Students from Grades 3 to 6 were invited to a special presentation by Ocearch, a team of American scientists behind an innovative and potentially life-saving shark tracking website.

The Ocearch Project team are currently in Australia to tag and track tiger sharks off the Queensland coast.

Year 3 teacher Peter Branagan thinks Camp Hill State Infants and Primary School may be the only, or one of very few schools in Brisbane to receive a visit. 

“There’s a lady at our school whose husband I think is involved in work for Hastings Deering which is one of the sponsors of the program,” he explains.

 “So he was able to get them to visit our school, because they had brought their ship over from the US and it was docked in the Brisbane River.”

Across two sessions expedition leader Chris Fischer from the ship and marine biologists from the University of Queensland showed students footage, information and images of the different shark tracking expeditions that they’ve been on in different places around the world. 

“They showed a couple of clips of ... the apparatus that they use on the side of the boat to lift the shark out of the water, and then how they actually attached the electronic tag to the fin of the shark, and then how that communicates to the satellite, and how they can collect the data aboard the ship..,” Branagan explains. 

Students around Australia and members of the public can then use the Ocearch website to track tagged sharks in real-time, a tool which Branagan has plans for later in the year.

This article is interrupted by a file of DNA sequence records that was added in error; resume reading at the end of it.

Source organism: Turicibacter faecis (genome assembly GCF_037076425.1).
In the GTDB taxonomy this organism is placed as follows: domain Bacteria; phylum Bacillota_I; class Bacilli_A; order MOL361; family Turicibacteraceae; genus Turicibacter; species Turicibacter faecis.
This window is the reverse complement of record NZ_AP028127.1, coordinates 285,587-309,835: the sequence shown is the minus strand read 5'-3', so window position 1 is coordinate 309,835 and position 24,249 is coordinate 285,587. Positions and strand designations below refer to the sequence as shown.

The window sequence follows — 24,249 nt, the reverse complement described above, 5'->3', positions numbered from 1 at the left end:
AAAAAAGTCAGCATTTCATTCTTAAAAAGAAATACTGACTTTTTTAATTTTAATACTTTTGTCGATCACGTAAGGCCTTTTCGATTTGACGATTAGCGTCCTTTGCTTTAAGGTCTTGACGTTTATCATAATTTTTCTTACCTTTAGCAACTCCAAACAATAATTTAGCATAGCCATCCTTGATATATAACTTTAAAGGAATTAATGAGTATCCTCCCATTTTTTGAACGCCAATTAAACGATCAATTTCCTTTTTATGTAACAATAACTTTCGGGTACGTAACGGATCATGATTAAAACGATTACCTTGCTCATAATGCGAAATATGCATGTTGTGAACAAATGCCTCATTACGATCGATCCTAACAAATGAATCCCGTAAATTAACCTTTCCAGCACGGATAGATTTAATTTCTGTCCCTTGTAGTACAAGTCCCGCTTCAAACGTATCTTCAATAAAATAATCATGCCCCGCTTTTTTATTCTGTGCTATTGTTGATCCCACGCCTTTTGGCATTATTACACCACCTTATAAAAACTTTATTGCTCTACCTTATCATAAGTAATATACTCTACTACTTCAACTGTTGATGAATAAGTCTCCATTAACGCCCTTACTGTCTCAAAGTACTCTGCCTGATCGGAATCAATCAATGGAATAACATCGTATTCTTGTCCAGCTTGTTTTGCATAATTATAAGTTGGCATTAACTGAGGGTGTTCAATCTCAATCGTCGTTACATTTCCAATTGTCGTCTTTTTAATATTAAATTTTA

“What I’m planning to do myself is, one of my geography units that we do in Year 3 is looking at places near and far and looking at the Pacific neighbours and Australia and Indonesia ... looking at maps and photos and things like that,” Branagan explains.

The Year 3 teacher says he will use the website as a way of further engaging students in their geography unit.

“...They now can see how it’s [geography] actually used in real life and the value that it has, and I think it just will help them connect with the unit more than us just explaining things that will be relatively abstract to them.

“They can see that you need to know this information because you can then go on and work on a ship and be a marine biologist or track animals.”  

As for the presentation itself, Branagan says the visit was certainly worthwhile and engaging for students.

“I think a lot of kids of that age are interested in animals and specifically dangerous animals like sharks.

“You could just tell by watching on that they were all really attentive and even the questions that they asked, you could tell that they were really interested in the topic and wanted to know more about it,” he says.